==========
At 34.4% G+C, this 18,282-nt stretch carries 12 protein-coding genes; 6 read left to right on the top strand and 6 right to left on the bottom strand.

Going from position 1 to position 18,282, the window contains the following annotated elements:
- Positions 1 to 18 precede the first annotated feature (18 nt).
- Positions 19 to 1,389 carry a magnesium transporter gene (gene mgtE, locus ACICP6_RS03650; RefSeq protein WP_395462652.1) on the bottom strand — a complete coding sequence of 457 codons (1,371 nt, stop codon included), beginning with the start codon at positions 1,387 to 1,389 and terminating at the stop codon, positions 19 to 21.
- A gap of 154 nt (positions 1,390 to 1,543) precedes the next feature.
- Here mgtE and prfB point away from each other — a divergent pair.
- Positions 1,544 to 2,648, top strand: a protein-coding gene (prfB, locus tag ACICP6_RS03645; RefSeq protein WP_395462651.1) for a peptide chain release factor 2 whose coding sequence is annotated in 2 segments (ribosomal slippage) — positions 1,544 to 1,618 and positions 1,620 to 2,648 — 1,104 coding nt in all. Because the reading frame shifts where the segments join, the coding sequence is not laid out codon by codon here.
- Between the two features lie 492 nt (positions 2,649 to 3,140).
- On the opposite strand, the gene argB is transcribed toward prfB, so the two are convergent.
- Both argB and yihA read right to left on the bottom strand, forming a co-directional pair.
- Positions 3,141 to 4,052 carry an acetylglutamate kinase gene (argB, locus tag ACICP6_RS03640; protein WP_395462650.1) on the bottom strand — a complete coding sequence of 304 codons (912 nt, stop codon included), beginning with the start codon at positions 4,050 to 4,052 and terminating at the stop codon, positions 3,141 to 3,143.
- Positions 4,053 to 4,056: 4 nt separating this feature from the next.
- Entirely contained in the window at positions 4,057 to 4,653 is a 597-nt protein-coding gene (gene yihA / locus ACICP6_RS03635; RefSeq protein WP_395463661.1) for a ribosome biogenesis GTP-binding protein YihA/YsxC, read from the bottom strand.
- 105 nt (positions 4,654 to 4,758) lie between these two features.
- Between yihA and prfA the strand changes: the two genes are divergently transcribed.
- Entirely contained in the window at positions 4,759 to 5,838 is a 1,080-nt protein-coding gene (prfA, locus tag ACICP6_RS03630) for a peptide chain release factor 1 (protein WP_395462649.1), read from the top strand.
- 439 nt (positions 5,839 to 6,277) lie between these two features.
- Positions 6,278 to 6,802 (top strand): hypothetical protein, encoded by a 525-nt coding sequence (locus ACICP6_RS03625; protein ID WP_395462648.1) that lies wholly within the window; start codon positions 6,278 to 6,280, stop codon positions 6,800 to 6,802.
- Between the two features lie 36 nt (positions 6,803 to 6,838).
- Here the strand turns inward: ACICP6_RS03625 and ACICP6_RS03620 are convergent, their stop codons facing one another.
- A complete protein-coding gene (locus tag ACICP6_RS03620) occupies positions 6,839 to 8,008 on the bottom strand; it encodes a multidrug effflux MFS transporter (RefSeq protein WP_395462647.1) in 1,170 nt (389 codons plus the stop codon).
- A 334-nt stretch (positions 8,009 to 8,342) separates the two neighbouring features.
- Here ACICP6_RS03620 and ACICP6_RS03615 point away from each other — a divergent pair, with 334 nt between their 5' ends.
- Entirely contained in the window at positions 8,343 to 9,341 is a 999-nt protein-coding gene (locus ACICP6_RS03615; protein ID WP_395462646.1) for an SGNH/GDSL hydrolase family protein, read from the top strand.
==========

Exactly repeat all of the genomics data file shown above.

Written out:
At 34.4% G+C, this 18,282-nt stretch carries 12 protein-coding genes; 6 read left to right on the top strand and 6 right to left on the bottom strand.

Going from position 1 to position 18,282, the window contains the following annotated elements:
- Positions 1 to 18 precede the first annotated feature (18 nt).
- Positions 19 to 1,389 carry a magnesium transporter gene (gene mgtE, locus ACICP6_RS03650; RefSeq protein WP_395462652.1) on the bottom strand — a complete coding sequence of 457 codons (1,371 nt, stop codon included), beginning with the start codon at positions 1,387 to 1,389 and terminating at the stop codon, positions 19 to 21.
- A gap of 154 nt (positions 1,390 to 1,543) precedes the next feature.
- Here mgtE and prfB point away from each other — a divergent pair.
- Positions 1,544 to 2,648, top strand: a protein-coding gene (prfB, locus tag ACICP6_RS03645; RefSeq protein WP_395462651.1) for a peptide chain release factor 2 whose coding sequence is annotated in 2 segments (ribosomal slippage) — positions 1,544 to 1,618 and positions 1,620 to 2,648 — 1,104 coding nt in all. Because the reading frame shifts where the segments join, the coding sequence is not laid out codon by codon here.
- Between the two features lie 492 nt (positions 2,649 to 3,140).
- On the opposite strand, the gene argB is transcribed toward prfB, so the two are convergent.
- Both argB and yihA read right to left on the bottom strand, forming a co-directional pair.
- Positions 3,141 to 4,052 carry an acetylglutamate kinase gene (argB, locus tag ACICP6_RS03640; protein WP_395462650.1) on the bottom strand — a complete coding sequence of 304 codons (912 nt, stop codon included), beginning with the start codon at positions 4,050 to 4,052 and terminating at the stop codon, positions 3,141 to 3,143.
- Positions 4,053 to 4,056: 4 nt separating this feature from the next.
- Entirely contained in the window at positions 4,057 to 4,653 is a 597-nt protein-coding gene (gene yihA / locus ACICP6_RS03635; RefSeq protein WP_395463661.1) for a ribosome biogenesis GTP-binding protein YihA/YsxC, read from the bottom strand.
- 105 nt (positions 4,654 to 4,758) lie between these two features.
- Between yihA and prfA the strand changes: the two genes are divergently transcribed.
- Entirely contained in the window at positions 4,759 to 5,838 is a 1,080-nt protein-coding gene (prfA, locus tag ACICP6_RS03630) for a peptide chain release factor 1 (protein WP_395462649.1), read from the top strand.
- 439 nt (positions 5,839 to 6,277) lie between these two features.
- Positions 6,278 to 6,802 (top strand): hypothetical protein, encoded by a 525-nt coding sequence (locus ACICP6_RS03625; protein ID WP_395462648.1) that lies wholly within the window; start codon positions 6,278 to 6,280, stop codon positions 6,800 to 6,802.
- Between the two features lie 36 nt (positions 6,803 to 6,838).
- Here the strand turns inward: ACICP6_RS03625 and ACICP6_RS03620 are convergent, their stop codons facing one another.
- A complete protein-coding gene (locus tag ACICP6_RS03620) occupies positions 6,839 to 8,008 on the bottom strand; it encodes a multidrug effflux MFS transporter (RefSeq protein WP_395462647.1) in 1,170 nt (389 codons plus the stop codon).
- A 334-nt stretch (positions 8,009 to 8,342) separates the two neighbouring features.
- Here ACICP6_RS03620 and ACICP6_RS03615 point away from each other — a divergent pair, with 334 nt between their 5' ends.
- Entirely contained in the window at positions 8,343 to 9,341 is a 999-nt protein-coding gene (locus ACICP6_RS03615; protein ID WP_395462646.1) for an SGNH/GDSL hydrolase family protein, read from the top strand.